Hey Spike! remembers a Summit County recycling pioneer | SummitDaily.com

Hey Spike! remembers a Summit County recycling pioneer

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He would have just turned 60 back in January. And it’s been 26 years since he and Steve Fields died in that Nov. 21, 1985 avalanche up near Breckenridge.

A third generation Coloradan from the potato farming community of Center in the San Luis Valley, Tim McClure had a big impact on our quality of life in Summit County.

Thankfully, Tim’s efforts continue today. And tonight you can help mark his resourceful ways by attending the Tim McClure Memorial Benefit, 6:30-10 p.m. at the Maggie in Breckenridge.

The event provides funding for the High Country Conservation Center, formerly known as Summit Recycling Project (SRP). The annual benefit supports the center’s general operating budget and resource conservation programs.

Tim and your scribe became friends back in our college days, when we attended gatherings of the radical student power and ant-war movement’s Students for a Democratic Society (SDS). We were activists – still are.

Tim was a student at the University of Northern Colorado (UNC) in Greeley, where he was the student body vice president, meeting then-gov. Dick Lamm, and becoming involved in politics like his fellow Irish Catholic idols, The Kennedys. Later on, Tim visited Ted in his US Senate office and had their photo taken.

Spike was attending Adams State in Alamosa, not far from where Tim grew up. That was our link.

It was at UNC, Tim met fourth generation Centennial-stater Nancy West, now Ira Redner’s wife. Her family had a ranch over near Estes Park.

“I was the first girl Tim met who wasn’t a foo-foo type,” Nancy says in our Thursday phone chat.

It was Boulder native Judy Collins singing about a boy from “southern Colorado,” that had Nancy knowing Tim was the guy – her guy.

Nancy introduced Tim to XC skiing, leaving him far behind in her tracks the first time in Rocky Mountain National Park.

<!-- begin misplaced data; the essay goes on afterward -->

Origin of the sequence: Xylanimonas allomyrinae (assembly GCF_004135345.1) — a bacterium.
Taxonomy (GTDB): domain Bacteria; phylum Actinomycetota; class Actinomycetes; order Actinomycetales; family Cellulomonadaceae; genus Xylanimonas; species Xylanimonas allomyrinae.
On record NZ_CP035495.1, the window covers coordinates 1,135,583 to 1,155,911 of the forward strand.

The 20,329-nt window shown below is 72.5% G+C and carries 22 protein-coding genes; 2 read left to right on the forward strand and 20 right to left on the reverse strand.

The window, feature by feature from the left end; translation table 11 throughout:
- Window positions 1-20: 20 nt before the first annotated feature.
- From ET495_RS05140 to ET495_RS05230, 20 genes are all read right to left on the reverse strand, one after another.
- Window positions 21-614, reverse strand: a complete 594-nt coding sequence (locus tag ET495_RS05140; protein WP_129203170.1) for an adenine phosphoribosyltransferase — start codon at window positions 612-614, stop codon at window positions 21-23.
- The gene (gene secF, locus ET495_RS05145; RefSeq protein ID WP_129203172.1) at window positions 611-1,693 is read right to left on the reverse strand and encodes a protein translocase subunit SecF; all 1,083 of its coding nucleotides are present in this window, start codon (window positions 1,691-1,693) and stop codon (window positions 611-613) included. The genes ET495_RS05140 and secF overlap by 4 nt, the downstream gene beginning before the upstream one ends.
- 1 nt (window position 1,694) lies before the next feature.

Later, Tim would become a fierce telemark racing competitor and distance runner, all the while trying to get the recycling effort to stay alive.

It was his crusade and he was bound and determined to make it a success. It is.

Tim had a Main Street office way up in the Purple Building, which also housed the Now Colorado admin offices where he handled its HOA biz.

When in Frisco, Tim would pop into our TEN MILE TIMES offices, oftentimes with sidekick Timmy Tucker, who was a painter, snowshoveler and “rassler,” and we’d go for runs at excitable boy paces for distances we would not recall.

Here’s another Tim and Timmy story:

Spike was coming back from getting the newspaper printed in Denver, and just going into the westbound bore of the Eisenhower and Johnson Tunnels, where that slight curve bends to the right, and there stopped cold, was an old Saab 99 – those Two Tims inside.

Pulling right over and into their lane, then backing up in the SUV real quick, Spike jumps out, grabs a tow strap and yells at them to hook on “before someone hits us all from behind.”

The maneuver worked, and we all got out to the westside safely, where those two coasted downhill to be closer to home and to fix the four-banger.

In a bit of irony, this year’s memorial benefit falls on March 4, the 22nd wedding anniversary of Nancy and Ira.

They have two sons: Benny, an avid golfer – under the tutelage of Breck pro Erroll Miller – attending the University of Colorado in Colorado Springs; and Aaron, a Summit High School senior.

Ira is a builder and Nancy, with a degree in biology, helps run the Colorado Mountain College Nursing Program.

“I have the best job anyone could ask for,” Nancy says.


Miles F. Porter IV, nicknamed “Spike,” a Coloradan since 1949, is an Army veteran, former Climax miner, graduate of Adams State College, and a local since 1982. An award-winning investigative reporter, he and wife Mary E. Staby owned newspapers here for 20 years.

Email your social info to milesfporteriv@aol.com

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